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Stallone Film Offends Vietnam Vets

July 25, 1985

SAN FRANCISCO (AP) _ Sylvester Stallone’s box office hit ″Rambo: First Blood II″ presents a twisted glorification of combat that neglects the real horrors of war, according to Vietnam vets on a movie-theater picket line.

Members of Veteran’s Speakers Alliance on Wednesday conducted informational picketing to protest the film they say exploits the sacrifices made by Vietnam veterans, glorifies war and misrepresents the horror of Vietnam.

″To see Stallone take on the entire enemy and not get a scratch on his body is totally ludicrous,″ complained alliance member Kim Scipes. ″The film is totally unrealistic.″

In ″Rambo,″ Stallone plays a decorated Vietnam veteran searching for American prisoners of war in Southeast Asia. He finds the POWs and is forced to single-handedly take on their captors, commandeer a helicopter and return the prisoners to an American base near Vietnam.

At the end, Rambo gives an impassioned speech to his commander, telling him he loves his country and would die for it, but that he just wants to be acknowledged for what he and other vets did in Vietnam.

After the TWA hostage crisis in June, President Reagan joked that ″after seeing ‘Rambo’ last night, I know what to do the next time this happens.″

Veterans picketing a popular movie theater called the film propaganda that aims to prepare America’s youth for another Vietnam-like war.

″We, too, were brinwashed with similar propaganda before the Vietnam war,″ said alliance spokesman Eduardo Cohen. ″But, when we got to Vietnam, we found that it wasn’t like the John Wayne movies.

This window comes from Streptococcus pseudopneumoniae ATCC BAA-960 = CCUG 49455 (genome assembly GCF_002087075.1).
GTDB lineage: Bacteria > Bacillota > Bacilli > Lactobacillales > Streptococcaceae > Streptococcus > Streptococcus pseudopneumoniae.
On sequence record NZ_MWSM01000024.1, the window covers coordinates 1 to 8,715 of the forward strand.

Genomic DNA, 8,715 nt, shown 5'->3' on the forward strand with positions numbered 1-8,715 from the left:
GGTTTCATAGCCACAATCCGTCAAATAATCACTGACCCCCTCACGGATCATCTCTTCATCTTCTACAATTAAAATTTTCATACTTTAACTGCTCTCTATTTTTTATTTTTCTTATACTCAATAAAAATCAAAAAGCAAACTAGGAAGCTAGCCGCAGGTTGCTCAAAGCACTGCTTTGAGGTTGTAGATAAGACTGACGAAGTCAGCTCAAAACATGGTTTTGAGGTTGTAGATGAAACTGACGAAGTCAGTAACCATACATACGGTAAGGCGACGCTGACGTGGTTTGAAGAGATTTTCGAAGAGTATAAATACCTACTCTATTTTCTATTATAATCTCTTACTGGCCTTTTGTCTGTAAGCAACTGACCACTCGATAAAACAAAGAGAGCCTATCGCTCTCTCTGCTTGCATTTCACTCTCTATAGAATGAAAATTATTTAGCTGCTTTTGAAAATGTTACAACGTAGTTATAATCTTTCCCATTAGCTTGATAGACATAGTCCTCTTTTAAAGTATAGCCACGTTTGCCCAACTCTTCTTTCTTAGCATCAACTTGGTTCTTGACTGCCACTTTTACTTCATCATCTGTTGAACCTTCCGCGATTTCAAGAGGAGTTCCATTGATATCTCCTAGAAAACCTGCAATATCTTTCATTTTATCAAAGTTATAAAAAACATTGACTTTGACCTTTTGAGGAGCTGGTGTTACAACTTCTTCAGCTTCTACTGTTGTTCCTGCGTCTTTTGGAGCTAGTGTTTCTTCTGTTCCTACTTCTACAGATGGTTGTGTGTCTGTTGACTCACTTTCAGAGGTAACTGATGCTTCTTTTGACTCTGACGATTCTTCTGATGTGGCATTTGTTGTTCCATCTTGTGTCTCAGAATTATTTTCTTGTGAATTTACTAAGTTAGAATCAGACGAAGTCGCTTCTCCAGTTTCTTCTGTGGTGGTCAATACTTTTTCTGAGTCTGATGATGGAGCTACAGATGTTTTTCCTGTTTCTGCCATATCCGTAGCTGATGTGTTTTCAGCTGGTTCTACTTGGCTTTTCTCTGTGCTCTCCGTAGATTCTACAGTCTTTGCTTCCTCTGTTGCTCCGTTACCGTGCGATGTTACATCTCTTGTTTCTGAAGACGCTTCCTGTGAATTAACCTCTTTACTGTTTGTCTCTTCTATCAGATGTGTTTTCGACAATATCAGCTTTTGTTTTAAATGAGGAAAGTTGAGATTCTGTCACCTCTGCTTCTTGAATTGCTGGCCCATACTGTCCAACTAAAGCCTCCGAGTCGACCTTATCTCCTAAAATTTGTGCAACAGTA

″We didn’t find democracy. We were fooled into sacrificing our lives or part of our lives. Rambo does the same thing.″

The film also is ″advertently or inadvertently psychologically preparing youths for war,″ Cohen said.

The alliance complained that Stallone appointed himself to speak on behalf of all Vietnam vets.

″We are offended that Stallone is presenting himself as a Vietnam vet. He apparently feels that he can represent all vets, but we don’t like that,″ Cohen said. ″He was never involved in the war. He doesn’t know what we went through.″

The film is the most popular movie of the summer, earning more than $130 million since its release nine weeks ago.

It received mixed reviews, and columnists and others criticized it for opening old wounds and fueling the public’s hopes that POWs are still alive in Southeast Asia.

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